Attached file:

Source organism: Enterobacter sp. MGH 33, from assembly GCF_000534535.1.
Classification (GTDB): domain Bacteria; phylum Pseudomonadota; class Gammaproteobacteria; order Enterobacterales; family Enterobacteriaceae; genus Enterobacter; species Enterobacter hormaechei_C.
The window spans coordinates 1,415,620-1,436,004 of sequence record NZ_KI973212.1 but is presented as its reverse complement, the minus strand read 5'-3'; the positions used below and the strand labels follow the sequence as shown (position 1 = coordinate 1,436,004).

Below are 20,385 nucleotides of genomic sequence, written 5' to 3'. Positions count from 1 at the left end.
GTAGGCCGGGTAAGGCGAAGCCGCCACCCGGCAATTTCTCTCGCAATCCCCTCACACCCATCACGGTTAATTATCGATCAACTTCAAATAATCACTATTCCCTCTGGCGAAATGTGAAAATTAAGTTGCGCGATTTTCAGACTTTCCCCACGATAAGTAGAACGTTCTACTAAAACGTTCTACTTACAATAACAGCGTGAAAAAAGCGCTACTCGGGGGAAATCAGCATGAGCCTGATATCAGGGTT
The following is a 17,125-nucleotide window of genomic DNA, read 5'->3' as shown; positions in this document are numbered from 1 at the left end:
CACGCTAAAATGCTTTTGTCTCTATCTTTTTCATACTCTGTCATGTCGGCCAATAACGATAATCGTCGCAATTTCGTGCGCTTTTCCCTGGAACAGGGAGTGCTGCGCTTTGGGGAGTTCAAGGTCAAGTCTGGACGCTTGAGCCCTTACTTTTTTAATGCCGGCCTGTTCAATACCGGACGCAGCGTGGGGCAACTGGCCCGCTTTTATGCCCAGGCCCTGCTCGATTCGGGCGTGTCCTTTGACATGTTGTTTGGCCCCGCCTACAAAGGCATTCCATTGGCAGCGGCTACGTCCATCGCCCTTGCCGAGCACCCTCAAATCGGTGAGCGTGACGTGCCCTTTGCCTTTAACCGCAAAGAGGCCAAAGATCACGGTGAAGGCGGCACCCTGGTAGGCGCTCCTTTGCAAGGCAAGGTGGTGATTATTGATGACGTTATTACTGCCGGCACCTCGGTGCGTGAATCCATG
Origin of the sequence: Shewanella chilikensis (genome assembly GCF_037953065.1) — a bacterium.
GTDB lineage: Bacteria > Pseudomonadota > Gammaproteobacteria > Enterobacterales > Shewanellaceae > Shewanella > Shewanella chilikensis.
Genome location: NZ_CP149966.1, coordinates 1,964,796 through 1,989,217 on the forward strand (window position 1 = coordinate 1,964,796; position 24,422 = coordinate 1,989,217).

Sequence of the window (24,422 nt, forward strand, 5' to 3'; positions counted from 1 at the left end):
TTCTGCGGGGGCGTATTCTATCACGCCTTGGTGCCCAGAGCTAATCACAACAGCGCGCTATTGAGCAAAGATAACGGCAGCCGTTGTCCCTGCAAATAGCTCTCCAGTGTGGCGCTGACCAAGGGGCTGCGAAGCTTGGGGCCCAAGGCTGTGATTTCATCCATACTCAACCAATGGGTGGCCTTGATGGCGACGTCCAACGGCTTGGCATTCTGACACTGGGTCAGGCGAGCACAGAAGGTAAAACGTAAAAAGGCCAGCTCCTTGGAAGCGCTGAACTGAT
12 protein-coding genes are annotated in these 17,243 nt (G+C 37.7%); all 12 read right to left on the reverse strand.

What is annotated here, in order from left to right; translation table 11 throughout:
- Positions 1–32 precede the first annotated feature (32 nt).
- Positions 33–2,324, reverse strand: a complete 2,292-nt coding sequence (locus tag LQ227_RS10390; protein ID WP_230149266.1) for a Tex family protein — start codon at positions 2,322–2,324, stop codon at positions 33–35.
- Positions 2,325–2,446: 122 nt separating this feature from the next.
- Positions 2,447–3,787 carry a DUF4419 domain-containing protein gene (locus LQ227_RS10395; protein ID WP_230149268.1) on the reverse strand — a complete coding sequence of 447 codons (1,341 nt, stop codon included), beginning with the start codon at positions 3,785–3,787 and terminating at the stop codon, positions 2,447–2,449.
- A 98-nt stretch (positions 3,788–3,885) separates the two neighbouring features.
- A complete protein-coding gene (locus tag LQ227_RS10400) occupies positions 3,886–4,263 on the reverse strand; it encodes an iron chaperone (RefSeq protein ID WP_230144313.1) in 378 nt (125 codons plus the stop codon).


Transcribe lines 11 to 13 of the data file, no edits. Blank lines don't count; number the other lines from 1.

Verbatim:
Sequence of the window (24,422 nt, forward strand, 5' to 3'; positions counted from 1 at the left end):
TTCTGCGGGGGCGTATTCTATCACGCCTTGGTGCCCAGAGCTAATCACAACAGCGCGCTATTGAGCAAAGATAACGGCAGCCGTTGTCCCTGCAAATAGCTCTCCAGTGTGGCGCTGACCAAGGGGCTGCGAAGCTTGGGGCCCAAGGCTGTGATTTCATCCATACTCAACCAATGGGTGGCCTTGATGGCGACGTCCAACGGCTTGGCATTCTGACACTGGGTCAGGCGAGCACAGAAGGTAAAACGTAAAAAGGCCAGCTCCTTGGAAGCGCTGAACTGAT
12 protein-coding genes are annotated in these 17,243 nt (G+C 37.7%); all 12 read right to left on the reverse strand.